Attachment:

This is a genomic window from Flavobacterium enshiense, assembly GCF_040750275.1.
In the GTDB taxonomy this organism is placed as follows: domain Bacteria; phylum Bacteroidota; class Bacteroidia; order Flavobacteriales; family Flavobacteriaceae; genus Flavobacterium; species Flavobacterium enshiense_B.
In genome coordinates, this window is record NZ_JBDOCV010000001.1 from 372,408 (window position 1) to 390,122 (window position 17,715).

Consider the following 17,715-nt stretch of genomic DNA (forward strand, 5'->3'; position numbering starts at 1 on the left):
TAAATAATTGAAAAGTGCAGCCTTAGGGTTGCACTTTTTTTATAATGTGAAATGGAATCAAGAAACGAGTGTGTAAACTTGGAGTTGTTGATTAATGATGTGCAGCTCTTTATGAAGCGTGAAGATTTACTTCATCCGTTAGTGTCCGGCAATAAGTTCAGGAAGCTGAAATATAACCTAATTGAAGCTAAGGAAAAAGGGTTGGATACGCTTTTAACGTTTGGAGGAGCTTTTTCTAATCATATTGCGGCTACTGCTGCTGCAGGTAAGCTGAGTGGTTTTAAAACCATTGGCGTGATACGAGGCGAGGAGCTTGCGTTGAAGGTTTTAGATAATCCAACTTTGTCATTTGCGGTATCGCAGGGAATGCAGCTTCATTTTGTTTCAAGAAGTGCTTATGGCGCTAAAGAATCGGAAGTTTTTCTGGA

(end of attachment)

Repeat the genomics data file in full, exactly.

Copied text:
This is a genomic window from Flavobacterium enshiense, assembly GCF_040750275.1.
In the GTDB taxonomy this organism is placed as follows: domain Bacteria; phylum Bacteroidota; class Bacteroidia; order Flavobacteriales; family Flavobacteriaceae; genus Flavobacterium; species Flavobacterium enshiense_B.
In genome coordinates, this window is record NZ_JBDOCV010000001.1 from 372,408 (window position 1) to 390,122 (window position 17,715).

Consider the following 17,715-nt stretch of genomic DNA (forward strand, 5'->3'; position numbering starts at 1 on the left):
TAAATAATTGAAAAGTGCAGCCTTAGGGTTGCACTTTTTTTATAATGTGAAATGGAATCAAGAAACGAGTGTGTAAACTTGGAGTTGTTGATTAATGATGTGCAGCTCTTTATGAAGCGTGAAGATTTACTTCATCCGTTAGTGTCCGGCAATAAGTTCAGGAAGCTGAAATATAACCTAATTGAAGCTAAGGAAAAAGGGTTGGATACGCTTTTAACGTTTGGAGGAGCTTTTTCTAATCATATTGCGGCTACTGCTGCTGCAGGTAAGCTGAGTGGTTTTAAAACCATTGGCGTGATACGAGGCGAGGAGCTTGCGTTGAAGGTTTTAGATAATCCAACTTTGTCATTTGCGGTATCGCAGGGAATGCAGCTTCATTTTGTTTCAAGAAGTGCTTATGGCGCTAAAGAATCGGAAGTTTTTCTGGA